Who Dictates Fashion Trends?
Valerie Steele (Ph.D., Yale University) is Director and Chief Curator of The Museum at the Fashion Institute of Technology (FIT). She has curated more than 20 exhibitions in the past ten years, including Love & War: The Weaponized Woman; The Corset: Fashioning the Body; London Fashion (which won the first Richard Martin Award for best costume exhibition from The Costume Society of America); Femme Fatale: Fashion in Fin-de-Siècle Paris; China Chic: East Meets West; and Form Follows Fashion.Editor-in-chief of Fashion Theory: The Journal of Dress, Body & Culture (Berg Publishers), which she founded in 1997, Dr. Steele is also the author of numerous books, including The Black Dress (Harper Collins, 2007), Ralph Rucci (Yale University Press, 2006); The Corset: A Cultural History (Yale University Press, 2001); Paris Fashion (Oxford University, 1988; revised edition, Berg Publishers, 1999); Fifty Years of Fashion: New Look to Now (Yale University Press, 1997; Paris; Adam Biro, 1998); Fetish: Fashion, Sex and Power (Oxford University Press, 1996); and Women of Fashion: 20th-Century Designers (Rizzoli, 1991).
She was editor-in-chief of the three-volume Encyclopedia of Clothing and Fashion (Scribners, 2005.)Her latest book and publication are both titled Gothic: Dark Glamour (Yale University Press in conjunction with FIT, 2008).
Dr. Steele lectures frequently and has appeared on many television programs, including The Oprah Winfrey Show and Undressed: The Story of Fashion. After she appeared on the PBS special, The Way We Wear, she was described in The Washington Post as one of “fashion’s brainiest women.” Often quoted in media, she was herself the subject of a profile in Forbes (1992): “Fashion Professor,” and in The New York Times (1999): “High-Heeled Historian.”
Question: Who dictates fashion?
Valerie Steele: Nobody really dictates fashion. I think a lot of people believe that designers are kind of cabal who plot that they will have a new style and then that will put everything you have out of fashion. It doesn’t work that way. Most fashion changes incrementally, a little bit season by season. Editors are gatekeepers of a sort- they are presenting what they think are the important trends. And retailers are also gatekeepers of a sort. They buy what they think their customers will ultimately purchase.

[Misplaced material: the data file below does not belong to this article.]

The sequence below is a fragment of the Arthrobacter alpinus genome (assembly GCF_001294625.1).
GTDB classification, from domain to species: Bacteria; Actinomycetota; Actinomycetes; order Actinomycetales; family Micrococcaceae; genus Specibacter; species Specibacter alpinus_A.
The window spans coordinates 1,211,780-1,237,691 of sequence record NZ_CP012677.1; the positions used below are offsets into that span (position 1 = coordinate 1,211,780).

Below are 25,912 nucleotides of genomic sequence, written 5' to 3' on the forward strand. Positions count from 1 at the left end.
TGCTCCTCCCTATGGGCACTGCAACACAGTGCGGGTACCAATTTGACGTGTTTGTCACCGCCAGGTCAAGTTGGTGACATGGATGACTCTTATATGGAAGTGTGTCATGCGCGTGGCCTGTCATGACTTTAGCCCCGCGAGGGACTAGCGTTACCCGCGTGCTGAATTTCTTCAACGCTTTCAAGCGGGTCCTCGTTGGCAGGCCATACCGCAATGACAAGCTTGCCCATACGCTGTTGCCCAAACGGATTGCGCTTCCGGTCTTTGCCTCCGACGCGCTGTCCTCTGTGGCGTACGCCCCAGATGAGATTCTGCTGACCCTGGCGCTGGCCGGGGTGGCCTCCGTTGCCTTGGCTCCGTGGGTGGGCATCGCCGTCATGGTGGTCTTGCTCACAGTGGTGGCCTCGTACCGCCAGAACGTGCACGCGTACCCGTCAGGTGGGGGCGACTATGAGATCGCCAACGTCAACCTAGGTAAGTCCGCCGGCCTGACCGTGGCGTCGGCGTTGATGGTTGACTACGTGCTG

But the fashion is not only in clothes, but also in food, and music, and even names. If you name your child Christopher, and you suddenly discover that there are lots of other little Christophers in his nursery school class, there is no group of people who are promoting the idea of naming your child Christopher. There’s no money behind it, no advertising campaign, but names go in trends just as clothes do. It really is kind of mysterious; something in the air moving from what was the most popular style or name, or dance style. Last season, kind of gradually, individual designers can have an input in that, but as Christian Dior said, they’re just proposing, ultimately it’s the customers who decide what’s going to be the new fashion.
Question: What will this era be remembered for?
Valerie Steele: It’s very hard to sum up a decade. And decades don’t really quite work in terms of fashion. We do think of the 70’s as the decade that taste forgot. You know? And the 80’s as a kind of sort of decade of excess, the 90’s of minimalism. Or sometimes people talk about the 90’s in terms of grunge, but that was a much more short-lived term. My guess would be that people will look back at the early 21st Century; they would start to see more and more globalism in fashion. Particularly the rise of Russia and China as more of an influence. These are people who are buying more and more of the fashions. They’re producing more, and I think they are going to be much bigger players in fashion. So, I would guess that when we look back on it, we’ll say, “Oh, we didn’t notice so much at the time,” but a lot of the taste that is being expressed is really appealing to say, the new Chinese high-fashion customer.
Recorded on September 24, 2009
According to fashion historian Valerie Steele, nobody does—not even magazine editors, designers or celebrities.
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